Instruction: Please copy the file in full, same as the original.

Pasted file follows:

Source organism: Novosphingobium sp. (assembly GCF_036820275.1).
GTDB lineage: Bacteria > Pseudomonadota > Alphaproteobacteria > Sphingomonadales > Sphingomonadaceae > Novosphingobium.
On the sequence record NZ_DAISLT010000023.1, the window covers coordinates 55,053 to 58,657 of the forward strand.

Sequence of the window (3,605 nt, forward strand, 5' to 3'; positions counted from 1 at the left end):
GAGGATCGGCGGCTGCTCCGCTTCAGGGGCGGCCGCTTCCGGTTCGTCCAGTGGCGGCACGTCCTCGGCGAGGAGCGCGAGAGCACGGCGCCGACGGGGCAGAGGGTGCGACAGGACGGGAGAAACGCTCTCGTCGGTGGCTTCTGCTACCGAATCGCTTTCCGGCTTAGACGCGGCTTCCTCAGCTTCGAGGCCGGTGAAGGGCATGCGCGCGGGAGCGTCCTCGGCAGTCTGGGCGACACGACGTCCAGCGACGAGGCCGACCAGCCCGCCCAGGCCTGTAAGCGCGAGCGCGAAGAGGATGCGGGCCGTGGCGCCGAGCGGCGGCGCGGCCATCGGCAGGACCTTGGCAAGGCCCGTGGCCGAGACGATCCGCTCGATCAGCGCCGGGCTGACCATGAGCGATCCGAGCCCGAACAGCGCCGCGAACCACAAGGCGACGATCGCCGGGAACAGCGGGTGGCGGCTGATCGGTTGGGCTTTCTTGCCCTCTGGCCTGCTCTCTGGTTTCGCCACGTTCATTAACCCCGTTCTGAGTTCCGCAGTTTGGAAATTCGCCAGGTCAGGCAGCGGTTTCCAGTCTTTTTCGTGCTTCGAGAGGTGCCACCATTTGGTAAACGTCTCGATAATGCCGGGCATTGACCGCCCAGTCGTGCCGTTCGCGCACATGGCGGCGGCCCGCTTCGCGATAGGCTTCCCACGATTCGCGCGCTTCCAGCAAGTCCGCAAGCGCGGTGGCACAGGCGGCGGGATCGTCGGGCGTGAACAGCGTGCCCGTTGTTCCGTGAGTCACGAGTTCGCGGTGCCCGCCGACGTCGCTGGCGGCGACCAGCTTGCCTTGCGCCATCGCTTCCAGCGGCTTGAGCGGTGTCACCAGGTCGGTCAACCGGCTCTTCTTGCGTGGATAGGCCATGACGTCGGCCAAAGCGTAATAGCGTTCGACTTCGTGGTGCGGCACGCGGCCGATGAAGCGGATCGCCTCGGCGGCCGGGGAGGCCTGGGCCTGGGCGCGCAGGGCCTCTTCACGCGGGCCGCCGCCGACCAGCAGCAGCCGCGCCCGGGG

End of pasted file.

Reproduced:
Source organism: Novosphingobium sp. (assembly GCF_036820275.1).
GTDB lineage: Bacteria > Pseudomonadota > Alphaproteobacteria > Sphingomonadales > Sphingomonadaceae > Novosphingobium.
On the sequence record NZ_DAISLT010000023.1, the window covers coordinates 55,053 to 58,657 of the forward strand.

Sequence of the window (3,605 nt, forward strand, 5' to 3'; positions counted from 1 at the left end):
GAGGATCGGCGGCTGCTCCGCTTCAGGGGCGGCCGCTTCCGGTTCGTCCAGTGGCGGCACGTCCTCGGCGAGGAGCGCGAGAGCACGGCGCCGACGGGGCAGAGGGTGCGACAGGACGGGAGAAACGCTCTCGTCGGTGGCTTCTGCTACCGAATCGCTTTCCGGCTTAGACGCGGCTTCCTCAGCTTCGAGGCCGGTGAAGGGCATGCGCGCGGGAGCGTCCTCGGCAGTCTGGGCGACACGACGTCCAGCGACGAGGCCGACCAGCCCGCCCAGGCCTGTAAGCGCGAGCGCGAAGAGGATGCGGGCCGTGGCGCCGAGCGGCGGCGCGGCCATCGGCAGGACCTTGGCAAGGCCCGTGGCCGAGACGATCCGCTCGATCAGCGCCGGGCTGACCATGAGCGATCCGAGCCCGAACAGCGCCGCGAACCACAAGGCGACGATCGCCGGGAACAGCGGGTGGCGGCTGATCGGTTGGGCTTTCTTGCCCTCTGGCCTGCTCTCTGGTTTCGCCACGTTCATTAACCCCGTTCTGAGTTCCGCAGTTTGGAAATTCGCCAGGTCAGGCAGCGGTTTCCAGTCTTTTTCGTGCTTCGAGAGGTGCCACCATTTGGTAAACGTCTCGATAATGCCGGGCATTGACCGCCCAGTCGTGCCGTTCGCGCACATGGCGGCGGCCCGCTTCGCGATAGGCTTCCCACGATTCGCGCGCTTCCAGCAAGTCCGCAAGCGCGGTGGCACAGGCGGCGGGATCGTCGGGCGTGAACAGCGTGCCCGTTGTTCCGTGAGTCACGAGTTCGCGGTGCCCGCCGACGTCGCTGGCGGCGACCAGCTTGCCTTGCGCCATCGCTTCCAGCGGCTTGAGCGGTGTCACCAGGTCGGTCAACCGGCTCTTCTTGCGTGGATAGGCCATGACGTCGGCCAAAGCGTAATAGCGTTCGACTTCGTGGTGCGGCACGCGGCCGATGAAGCGGATCGCCTCGGCGGCCGGGGAGGCCTGGGCCTGGGCGCGCAGGGCCTCTTCACGCGGGCCGCCGCCGACCAGCAGCAGCCGCGCCCGGGG